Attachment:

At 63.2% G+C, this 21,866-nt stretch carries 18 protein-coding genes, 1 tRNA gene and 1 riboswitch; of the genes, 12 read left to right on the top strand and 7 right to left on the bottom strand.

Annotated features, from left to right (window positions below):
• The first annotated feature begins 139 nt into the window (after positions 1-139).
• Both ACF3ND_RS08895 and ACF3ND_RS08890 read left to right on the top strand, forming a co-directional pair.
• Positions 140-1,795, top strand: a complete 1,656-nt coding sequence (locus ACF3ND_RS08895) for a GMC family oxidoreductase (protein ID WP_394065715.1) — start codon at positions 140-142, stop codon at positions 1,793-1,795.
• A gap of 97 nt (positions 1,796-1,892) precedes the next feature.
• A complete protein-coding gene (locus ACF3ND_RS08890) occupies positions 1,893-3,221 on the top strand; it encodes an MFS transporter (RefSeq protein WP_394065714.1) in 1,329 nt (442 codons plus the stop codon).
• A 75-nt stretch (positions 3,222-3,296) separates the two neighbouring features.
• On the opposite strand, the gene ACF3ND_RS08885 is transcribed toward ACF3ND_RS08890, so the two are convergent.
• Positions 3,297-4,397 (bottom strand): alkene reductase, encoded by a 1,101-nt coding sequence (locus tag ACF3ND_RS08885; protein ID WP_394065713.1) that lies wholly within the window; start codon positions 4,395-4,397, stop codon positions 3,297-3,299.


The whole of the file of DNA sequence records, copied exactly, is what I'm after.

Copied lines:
At 63.2% G+C, this 21,866-nt stretch carries 18 protein-coding genes, 1 tRNA gene and 1 riboswitch; of the genes, 12 read left to right on the top strand and 7 right to left on the bottom strand.

Annotated features, from left to right (window positions below):
• The first annotated feature begins 139 nt into the window (after positions 1-139).
• Both ACF3ND_RS08895 and ACF3ND_RS08890 read left to right on the top strand, forming a co-directional pair.
• Positions 140-1,795, top strand: a complete 1,656-nt coding sequence (locus ACF3ND_RS08895) for a GMC family oxidoreductase (protein ID WP_394065715.1) — start codon at positions 140-142, stop codon at positions 1,793-1,795.
• A gap of 97 nt (positions 1,796-1,892) precedes the next feature.
• A complete protein-coding gene (locus ACF3ND_RS08890) occupies positions 1,893-3,221 on the top strand; it encodes an MFS transporter (RefSeq protein WP_394065714.1) in 1,329 nt (442 codons plus the stop codon).
• A 75-nt stretch (positions 3,222-3,296) separates the two neighbouring features.
• On the opposite strand, the gene ACF3ND_RS08885 is transcribed toward ACF3ND_RS08890, so the two are convergent.
• Positions 3,297-4,397 (bottom strand): alkene reductase, encoded by a 1,101-nt coding sequence (locus tag ACF3ND_RS08885; protein ID WP_394065713.1) that lies wholly within the window; start codon positions 4,395-4,397, stop codon positions 3,297-3,299.